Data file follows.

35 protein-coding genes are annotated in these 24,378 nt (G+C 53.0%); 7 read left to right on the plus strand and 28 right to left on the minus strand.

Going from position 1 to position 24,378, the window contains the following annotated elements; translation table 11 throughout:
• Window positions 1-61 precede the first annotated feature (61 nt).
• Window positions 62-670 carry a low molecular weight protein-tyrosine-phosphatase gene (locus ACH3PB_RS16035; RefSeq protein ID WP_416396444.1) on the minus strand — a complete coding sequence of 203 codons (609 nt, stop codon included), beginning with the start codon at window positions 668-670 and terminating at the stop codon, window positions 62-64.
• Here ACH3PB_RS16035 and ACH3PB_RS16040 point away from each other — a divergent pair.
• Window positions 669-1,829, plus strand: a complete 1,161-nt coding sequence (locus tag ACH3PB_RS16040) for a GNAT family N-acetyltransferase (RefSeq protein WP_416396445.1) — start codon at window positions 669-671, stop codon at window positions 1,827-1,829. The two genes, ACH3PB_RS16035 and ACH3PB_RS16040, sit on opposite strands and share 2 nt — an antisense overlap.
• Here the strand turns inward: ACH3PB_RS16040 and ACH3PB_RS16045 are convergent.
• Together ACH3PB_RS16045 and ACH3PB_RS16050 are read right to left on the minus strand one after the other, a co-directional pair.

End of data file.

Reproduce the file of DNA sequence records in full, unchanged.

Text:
35 protein-coding genes are annotated in these 24,378 nt (G+C 53.0%); 7 read left to right on the plus strand and 28 right to left on the minus strand.

Going from position 1 to position 24,378, the window contains the following annotated elements; translation table 11 throughout:
• Window positions 1-61 precede the first annotated feature (61 nt).
• Window positions 62-670 carry a low molecular weight protein-tyrosine-phosphatase gene (locus ACH3PB_RS16035; RefSeq protein ID WP_416396444.1) on the minus strand — a complete coding sequence of 203 codons (609 nt, stop codon included), beginning with the start codon at window positions 668-670 and terminating at the stop codon, window positions 62-64.
• Here ACH3PB_RS16035 and ACH3PB_RS16040 point away from each other — a divergent pair.
• Window positions 669-1,829, plus strand: a complete 1,161-nt coding sequence (locus tag ACH3PB_RS16040) for a GNAT family N-acetyltransferase (RefSeq protein WP_416396445.1) — start codon at window positions 669-671, stop codon at window positions 1,827-1,829. The two genes, ACH3PB_RS16035 and ACH3PB_RS16040, sit on opposite strands and share 2 nt — an antisense overlap.
• Here the strand turns inward: ACH3PB_RS16040 and ACH3PB_RS16045 are convergent.
• Together ACH3PB_RS16045 and ACH3PB_RS16050 are read right to left on the minus strand one after the other, a co-directional pair.